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Events

Kizumba at the Lagoon Concert Series

June 26, 2014

Kizumba keyboard player Scott VanLoo speaks for the whole band when he says, 'We love Fort Collins because whenever we play here, we find that people want to participate. It's a given. We can't wait to play at the Lagoon Concert Series. It's a mellow and beautiful setting for our music.'

Wednesday, July 2
6:30-8:30 p.m.
West Lawn of Lory Student Center

Midnight and beyond

Playing salsa into the night. That’s what Kizumba does.

One of Denver’s longest performing and best known salsa bands, Kizumba is a mainstay at the La Rumba nightclub—named by CBS-Denver as “one of Denver’s best salsa clubs.” 

On Live Salsa Nights, they are there until the streets and sidewalks outside deepen to black behind a neon haze. They play as La Rumba patrons dance the merengue, the bachata, the tango, and other popular salsa styles.

The music is lively, energetic, powerful, and sensual. The dancing is characterized by tight, compact movements, intricate arm styling, staccato head movements, and swaying/popping hip action.

Salsa dancing: Being open to having fun

“Salsa dancing comes easily for people because of the crossover moves from other dance forms,” said Scott VanLoo, who has played keyboard for Kizumba  almost since its beginning. “You find the twirling techniques in both country swing and swing dancing.

Members of the Kizumba band at NewWestFest.“If you want to learn salsa, just be open to having fun. It’s about letting go and being comfortable in your body and skin and not worrying about whether you're doing it right."

Enthusiasm from Fort Collins folks

“We love Fort Collins because whenever we play here, we find that people want to participate. It’s a given," VanLoo said.

“Last year we were performing on the main stage at NewWestFest. It was about 2 or 3 in the afternoon and incredibly hot. The two professional dancers who are in the band invited people to form lines and follow their movements. Before we knew it, we had upwards of 200 people—a sea of people in front of us—dancing to our music. It’s a blast to watch that from the stage!”

Origins, complexity of salsa

What does Kizumba mean?

“Kizumba is a word that’s widely used in Brazil,” he said. “The word comes from African dialect and means ‘celebration.’ It’s our way of saying, ‘Come party with us. Come celebrate life with us.’”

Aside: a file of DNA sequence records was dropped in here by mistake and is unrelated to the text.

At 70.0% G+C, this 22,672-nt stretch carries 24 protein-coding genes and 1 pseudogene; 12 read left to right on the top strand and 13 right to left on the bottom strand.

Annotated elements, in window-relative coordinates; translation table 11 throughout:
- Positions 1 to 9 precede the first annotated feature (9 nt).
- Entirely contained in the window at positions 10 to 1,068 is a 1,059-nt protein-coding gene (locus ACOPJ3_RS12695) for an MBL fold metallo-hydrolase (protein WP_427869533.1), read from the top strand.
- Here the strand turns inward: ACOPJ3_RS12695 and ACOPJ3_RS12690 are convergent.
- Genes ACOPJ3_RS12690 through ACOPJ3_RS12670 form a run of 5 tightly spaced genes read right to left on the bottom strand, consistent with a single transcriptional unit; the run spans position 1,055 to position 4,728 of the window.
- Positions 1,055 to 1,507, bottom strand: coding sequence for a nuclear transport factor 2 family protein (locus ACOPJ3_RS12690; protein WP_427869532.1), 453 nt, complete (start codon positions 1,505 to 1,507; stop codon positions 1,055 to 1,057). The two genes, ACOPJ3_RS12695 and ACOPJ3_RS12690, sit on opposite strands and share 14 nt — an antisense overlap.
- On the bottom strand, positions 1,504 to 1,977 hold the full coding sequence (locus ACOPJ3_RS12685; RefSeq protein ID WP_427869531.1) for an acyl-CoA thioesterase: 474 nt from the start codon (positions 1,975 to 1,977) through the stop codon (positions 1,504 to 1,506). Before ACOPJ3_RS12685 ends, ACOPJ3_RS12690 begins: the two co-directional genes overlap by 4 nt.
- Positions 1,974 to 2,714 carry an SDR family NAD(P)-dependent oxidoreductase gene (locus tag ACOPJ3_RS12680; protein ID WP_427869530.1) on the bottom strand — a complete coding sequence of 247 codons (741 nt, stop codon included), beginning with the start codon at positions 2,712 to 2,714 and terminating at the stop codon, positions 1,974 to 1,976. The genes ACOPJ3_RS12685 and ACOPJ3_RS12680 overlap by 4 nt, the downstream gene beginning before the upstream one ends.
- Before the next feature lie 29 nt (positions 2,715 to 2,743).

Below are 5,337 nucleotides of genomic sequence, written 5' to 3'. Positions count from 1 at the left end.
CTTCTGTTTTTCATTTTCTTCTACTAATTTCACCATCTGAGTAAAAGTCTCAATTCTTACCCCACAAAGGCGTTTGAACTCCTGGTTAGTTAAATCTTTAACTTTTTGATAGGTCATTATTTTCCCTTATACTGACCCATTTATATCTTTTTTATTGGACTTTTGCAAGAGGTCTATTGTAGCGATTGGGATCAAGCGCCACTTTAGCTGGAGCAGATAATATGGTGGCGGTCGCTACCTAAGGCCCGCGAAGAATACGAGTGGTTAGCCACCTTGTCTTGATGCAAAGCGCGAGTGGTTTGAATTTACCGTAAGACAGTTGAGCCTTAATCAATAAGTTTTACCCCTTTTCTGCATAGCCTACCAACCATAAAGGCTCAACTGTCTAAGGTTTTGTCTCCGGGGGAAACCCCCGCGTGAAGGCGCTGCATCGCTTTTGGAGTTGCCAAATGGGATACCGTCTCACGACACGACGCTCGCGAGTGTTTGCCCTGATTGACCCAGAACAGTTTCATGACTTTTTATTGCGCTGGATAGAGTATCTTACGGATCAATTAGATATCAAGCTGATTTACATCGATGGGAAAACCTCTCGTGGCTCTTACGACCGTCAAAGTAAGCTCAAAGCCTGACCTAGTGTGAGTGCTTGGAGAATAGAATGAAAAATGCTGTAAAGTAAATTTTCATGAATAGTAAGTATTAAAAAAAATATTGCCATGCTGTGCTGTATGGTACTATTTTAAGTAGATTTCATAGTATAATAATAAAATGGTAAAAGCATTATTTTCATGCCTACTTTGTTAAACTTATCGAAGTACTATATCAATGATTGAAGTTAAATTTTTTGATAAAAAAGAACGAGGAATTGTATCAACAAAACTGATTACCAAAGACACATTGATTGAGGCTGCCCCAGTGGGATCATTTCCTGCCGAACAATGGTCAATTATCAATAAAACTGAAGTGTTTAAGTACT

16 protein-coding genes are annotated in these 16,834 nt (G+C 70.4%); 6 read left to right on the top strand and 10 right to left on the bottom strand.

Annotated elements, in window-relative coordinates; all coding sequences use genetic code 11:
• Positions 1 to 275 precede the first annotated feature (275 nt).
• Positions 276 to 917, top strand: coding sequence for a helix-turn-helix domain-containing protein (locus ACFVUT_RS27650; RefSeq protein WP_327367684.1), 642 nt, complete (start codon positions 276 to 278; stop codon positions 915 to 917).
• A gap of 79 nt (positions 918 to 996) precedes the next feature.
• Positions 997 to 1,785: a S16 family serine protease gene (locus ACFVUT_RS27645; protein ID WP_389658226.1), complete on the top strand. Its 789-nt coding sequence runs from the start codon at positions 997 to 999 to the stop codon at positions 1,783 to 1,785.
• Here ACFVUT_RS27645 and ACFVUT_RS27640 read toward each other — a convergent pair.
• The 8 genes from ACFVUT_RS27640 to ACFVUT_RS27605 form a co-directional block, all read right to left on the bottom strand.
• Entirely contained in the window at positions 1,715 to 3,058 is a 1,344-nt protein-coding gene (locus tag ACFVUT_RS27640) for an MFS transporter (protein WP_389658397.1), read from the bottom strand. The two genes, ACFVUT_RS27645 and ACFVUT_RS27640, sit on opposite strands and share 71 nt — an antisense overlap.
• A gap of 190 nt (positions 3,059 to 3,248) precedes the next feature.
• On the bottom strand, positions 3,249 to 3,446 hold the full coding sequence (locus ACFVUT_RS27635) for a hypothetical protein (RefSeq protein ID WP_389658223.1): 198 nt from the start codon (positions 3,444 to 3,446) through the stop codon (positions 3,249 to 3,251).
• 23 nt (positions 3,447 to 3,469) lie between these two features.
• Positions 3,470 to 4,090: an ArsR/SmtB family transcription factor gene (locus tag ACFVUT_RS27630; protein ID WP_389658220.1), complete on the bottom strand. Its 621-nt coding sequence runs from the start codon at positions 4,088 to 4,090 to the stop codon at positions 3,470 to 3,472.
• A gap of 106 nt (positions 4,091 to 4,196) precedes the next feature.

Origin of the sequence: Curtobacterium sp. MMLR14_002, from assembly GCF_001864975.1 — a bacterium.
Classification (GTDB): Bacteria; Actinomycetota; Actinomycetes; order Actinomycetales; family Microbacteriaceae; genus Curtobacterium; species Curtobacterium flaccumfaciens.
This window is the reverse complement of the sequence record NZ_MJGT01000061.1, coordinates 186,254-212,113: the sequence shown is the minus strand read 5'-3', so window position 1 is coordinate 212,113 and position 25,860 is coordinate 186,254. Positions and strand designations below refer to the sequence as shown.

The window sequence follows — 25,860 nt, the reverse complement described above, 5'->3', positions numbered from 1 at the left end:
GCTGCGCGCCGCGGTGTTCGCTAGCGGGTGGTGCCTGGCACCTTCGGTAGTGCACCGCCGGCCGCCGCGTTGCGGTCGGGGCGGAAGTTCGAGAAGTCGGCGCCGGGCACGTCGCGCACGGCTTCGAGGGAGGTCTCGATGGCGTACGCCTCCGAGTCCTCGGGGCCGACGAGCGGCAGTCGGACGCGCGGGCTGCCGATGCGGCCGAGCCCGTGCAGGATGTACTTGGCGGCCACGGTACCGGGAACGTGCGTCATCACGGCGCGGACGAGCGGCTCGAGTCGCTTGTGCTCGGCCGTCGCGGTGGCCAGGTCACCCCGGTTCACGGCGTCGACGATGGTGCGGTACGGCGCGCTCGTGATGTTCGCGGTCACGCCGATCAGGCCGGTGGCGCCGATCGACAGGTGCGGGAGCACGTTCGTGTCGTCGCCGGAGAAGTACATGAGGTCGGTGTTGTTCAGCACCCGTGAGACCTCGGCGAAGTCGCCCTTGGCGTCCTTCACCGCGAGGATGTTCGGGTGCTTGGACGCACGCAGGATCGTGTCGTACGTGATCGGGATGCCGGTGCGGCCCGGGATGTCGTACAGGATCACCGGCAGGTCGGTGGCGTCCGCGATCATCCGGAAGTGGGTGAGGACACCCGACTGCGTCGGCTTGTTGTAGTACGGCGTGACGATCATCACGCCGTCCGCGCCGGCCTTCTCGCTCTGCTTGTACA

What makes salsa music so infectious—that makes people want to move?

“I would say that it’s the complexity of the rhythms. In Kizumba, 10 to 12 musicians are all playing different rhythms. Those overlay each other. The dance movements add yet another rhythm."

Origins, transformations

Kizumba rocks it out.

Kizumba is known for embracing the broad spectrum of traditions that are part of salsa music, for their natural feel for the music, and for inspiring their listeners to feel the music.

"We play music from Puerto Rico, Columbia, Carnival festival music, and much more," said VanLoo. "Salsa has African, Caribbean, and Latin American origins. It has a strong influence from the African diaspora and has been transformed and melded into different cultures."

Band has multiple talents

What are your band member’s talents outside of their musicianship?

"We’re a diverse group. We have an assistant principal and someone who works for the Colorado Department of Transportation. Everybody has families and day jobs. Half of us are from Latin American countries, and the other half grew up here.

"Some of our band members are very well-known musicians from other groups—folk and blues bands. Our trumpet player is from a Dixieland band and his wife, who’ll play the saxophone at the Lagoon concert, is president of the Colorado Winds Ensemble."

The Lagoon: A mellow atmosphere

This is your first time playing at the Lagoon Concert Series at CSU. What do you look forward to?

“I really love the idea of people bringing their families, blankets, and picnics—that mellow atmosphere that’s created. The setting is going to be beautiful."

Sponsors

CSU’s sponsors for the evening are SoGES (School of Global Environmental Sustainability) and CSU Extension. Stop by their booths for information and SWAG. Don’t forget to register to win other great CSU prizes!

The Lagoon Concert Series is owned and hosted by Mantooth Company.


Contact: RamTrax
E-mail: ramtrax@colostate.edu